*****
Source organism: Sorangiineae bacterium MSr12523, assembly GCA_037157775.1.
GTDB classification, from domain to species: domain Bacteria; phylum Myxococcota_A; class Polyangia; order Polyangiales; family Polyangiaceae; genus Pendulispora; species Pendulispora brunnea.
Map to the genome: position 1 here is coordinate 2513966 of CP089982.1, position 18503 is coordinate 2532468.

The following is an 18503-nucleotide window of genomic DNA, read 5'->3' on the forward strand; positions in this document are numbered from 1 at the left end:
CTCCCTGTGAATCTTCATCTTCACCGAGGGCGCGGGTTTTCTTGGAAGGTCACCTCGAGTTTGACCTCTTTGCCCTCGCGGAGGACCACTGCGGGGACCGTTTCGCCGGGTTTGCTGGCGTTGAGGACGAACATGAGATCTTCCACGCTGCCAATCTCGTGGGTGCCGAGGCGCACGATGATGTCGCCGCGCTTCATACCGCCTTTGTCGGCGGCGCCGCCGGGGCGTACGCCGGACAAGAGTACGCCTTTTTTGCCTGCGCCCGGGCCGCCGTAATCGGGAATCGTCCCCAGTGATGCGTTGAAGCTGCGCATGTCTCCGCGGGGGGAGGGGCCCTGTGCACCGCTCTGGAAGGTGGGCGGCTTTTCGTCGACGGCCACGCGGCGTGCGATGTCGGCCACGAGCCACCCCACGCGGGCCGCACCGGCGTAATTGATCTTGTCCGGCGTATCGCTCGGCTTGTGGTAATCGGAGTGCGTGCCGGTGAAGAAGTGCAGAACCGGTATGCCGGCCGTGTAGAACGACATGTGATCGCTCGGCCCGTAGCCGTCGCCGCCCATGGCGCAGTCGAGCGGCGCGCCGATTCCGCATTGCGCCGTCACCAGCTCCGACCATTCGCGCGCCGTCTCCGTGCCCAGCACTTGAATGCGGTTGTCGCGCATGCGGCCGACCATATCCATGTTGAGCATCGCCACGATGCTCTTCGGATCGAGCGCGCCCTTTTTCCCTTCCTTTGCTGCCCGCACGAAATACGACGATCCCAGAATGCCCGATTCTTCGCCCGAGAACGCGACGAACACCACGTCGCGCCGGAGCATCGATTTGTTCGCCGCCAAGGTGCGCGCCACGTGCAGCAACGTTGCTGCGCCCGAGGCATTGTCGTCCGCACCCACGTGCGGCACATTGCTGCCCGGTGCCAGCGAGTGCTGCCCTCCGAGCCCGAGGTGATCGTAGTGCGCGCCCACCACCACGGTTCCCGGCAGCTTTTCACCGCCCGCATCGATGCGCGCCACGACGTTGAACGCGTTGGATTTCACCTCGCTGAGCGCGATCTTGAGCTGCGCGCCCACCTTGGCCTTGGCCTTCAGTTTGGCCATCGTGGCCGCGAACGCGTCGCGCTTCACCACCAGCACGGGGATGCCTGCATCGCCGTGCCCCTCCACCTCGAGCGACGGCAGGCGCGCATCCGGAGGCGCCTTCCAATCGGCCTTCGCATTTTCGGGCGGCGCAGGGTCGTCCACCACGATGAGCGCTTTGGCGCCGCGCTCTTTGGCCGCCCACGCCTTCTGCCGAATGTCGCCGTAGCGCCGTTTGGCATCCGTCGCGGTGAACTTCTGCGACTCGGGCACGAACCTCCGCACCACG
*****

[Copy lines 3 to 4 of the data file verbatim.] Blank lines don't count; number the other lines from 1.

Map to the genome: position 1 here is coordinate 2513966 of CP089982.1, position 18503 is coordinate 2532468.

The following is an 18503-nucleotide window of genomic DNA, read 5'->3' on the forward strand; positions in this document are numbered from 1 at the left end: